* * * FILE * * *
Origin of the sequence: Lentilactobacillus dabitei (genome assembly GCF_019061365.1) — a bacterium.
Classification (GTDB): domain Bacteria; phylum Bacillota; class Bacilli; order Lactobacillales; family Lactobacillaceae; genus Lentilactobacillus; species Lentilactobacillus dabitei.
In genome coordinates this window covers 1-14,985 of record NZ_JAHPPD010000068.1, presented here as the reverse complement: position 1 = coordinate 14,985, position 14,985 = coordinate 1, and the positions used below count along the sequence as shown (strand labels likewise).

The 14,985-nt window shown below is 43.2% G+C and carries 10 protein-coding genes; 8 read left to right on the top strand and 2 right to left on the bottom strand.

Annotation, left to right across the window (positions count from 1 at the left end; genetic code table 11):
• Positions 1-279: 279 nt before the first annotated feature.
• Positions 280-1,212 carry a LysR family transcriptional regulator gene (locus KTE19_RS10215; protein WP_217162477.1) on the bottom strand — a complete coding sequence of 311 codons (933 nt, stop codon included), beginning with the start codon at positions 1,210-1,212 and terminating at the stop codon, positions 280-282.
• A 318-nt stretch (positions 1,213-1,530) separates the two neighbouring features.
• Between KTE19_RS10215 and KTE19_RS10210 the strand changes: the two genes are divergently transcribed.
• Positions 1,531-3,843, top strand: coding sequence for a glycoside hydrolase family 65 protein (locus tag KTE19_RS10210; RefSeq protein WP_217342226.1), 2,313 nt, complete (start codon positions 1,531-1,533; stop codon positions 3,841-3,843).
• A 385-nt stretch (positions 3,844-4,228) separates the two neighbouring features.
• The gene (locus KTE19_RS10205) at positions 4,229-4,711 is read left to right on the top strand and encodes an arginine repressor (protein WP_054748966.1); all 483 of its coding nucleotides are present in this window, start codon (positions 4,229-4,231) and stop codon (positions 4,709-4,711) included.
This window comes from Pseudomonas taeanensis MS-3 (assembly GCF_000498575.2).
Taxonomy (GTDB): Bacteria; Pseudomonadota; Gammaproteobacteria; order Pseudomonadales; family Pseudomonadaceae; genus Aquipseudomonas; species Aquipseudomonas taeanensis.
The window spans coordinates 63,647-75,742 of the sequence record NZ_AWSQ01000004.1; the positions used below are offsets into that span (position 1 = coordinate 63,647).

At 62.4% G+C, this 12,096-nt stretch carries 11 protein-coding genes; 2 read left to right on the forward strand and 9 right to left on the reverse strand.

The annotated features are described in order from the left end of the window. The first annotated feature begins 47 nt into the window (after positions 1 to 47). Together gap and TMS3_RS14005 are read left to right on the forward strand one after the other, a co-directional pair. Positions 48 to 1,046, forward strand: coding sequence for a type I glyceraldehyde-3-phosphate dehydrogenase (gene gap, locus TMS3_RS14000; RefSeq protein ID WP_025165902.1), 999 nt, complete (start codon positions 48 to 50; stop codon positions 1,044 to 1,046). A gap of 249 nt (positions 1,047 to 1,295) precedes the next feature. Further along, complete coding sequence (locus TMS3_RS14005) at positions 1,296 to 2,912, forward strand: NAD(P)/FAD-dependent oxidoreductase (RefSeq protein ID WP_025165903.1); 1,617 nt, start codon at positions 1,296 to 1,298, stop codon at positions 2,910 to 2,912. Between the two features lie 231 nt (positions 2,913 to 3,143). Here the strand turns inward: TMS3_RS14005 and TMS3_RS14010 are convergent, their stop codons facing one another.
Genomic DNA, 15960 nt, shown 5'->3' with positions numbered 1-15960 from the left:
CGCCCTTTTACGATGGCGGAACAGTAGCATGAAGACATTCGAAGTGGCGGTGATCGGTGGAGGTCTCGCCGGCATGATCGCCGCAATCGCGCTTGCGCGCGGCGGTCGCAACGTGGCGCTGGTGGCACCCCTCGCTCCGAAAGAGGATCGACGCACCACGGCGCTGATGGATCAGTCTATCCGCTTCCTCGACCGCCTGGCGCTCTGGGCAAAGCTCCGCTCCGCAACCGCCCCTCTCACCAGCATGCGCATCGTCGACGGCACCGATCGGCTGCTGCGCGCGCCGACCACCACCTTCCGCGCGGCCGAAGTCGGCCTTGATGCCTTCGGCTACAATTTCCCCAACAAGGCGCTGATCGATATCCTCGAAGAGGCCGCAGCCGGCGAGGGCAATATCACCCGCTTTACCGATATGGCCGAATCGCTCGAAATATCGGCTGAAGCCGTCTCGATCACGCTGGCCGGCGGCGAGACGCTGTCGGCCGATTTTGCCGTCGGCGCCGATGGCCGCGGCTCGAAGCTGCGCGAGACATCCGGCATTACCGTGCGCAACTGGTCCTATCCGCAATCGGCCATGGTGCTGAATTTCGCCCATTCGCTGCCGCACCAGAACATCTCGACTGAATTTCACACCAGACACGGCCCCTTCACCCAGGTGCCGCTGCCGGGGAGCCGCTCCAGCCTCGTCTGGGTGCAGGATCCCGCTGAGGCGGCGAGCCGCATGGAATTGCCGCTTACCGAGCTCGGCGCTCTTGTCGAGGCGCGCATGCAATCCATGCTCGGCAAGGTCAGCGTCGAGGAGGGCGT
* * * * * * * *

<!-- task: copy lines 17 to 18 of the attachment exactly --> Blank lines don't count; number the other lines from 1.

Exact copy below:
The annotated features are described in order from the left end of the window. The first annotated feature begins 47 nt into the window (after positions 1 to 47). Together gap and TMS3_RS14005 are read left to right on the forward strand one after the other, a co-directional pair. Positions 48 to 1,046, forward strand: coding sequence for a type I glyceraldehyde-3-phosphate dehydrogenase (gene gap, locus TMS3_RS14000; RefSeq protein ID WP_025165902.1), 999 nt, complete (start codon positions 48 to 50; stop codon positions 1,044 to 1,046). A gap of 249 nt (positions 1,047 to 1,295) precedes the next feature. Further along, complete coding sequence (locus TMS3_RS14005) at positions 1,296 to 2,912, forward strand: NAD(P)/FAD-dependent oxidoreductase (RefSeq protein ID WP_025165903.1); 1,617 nt, start codon at positions 1,296 to 1,298, stop codon at positions 2,910 to 2,912. Between the two features lie 231 nt (positions 2,913 to 3,143). Here the strand turns inward: TMS3_RS14005 and TMS3_RS14010 are convergent, their stop codons facing one another.
Genomic DNA, 15960 nt, shown 5'->3' with positions numbered 1-15960 from the left: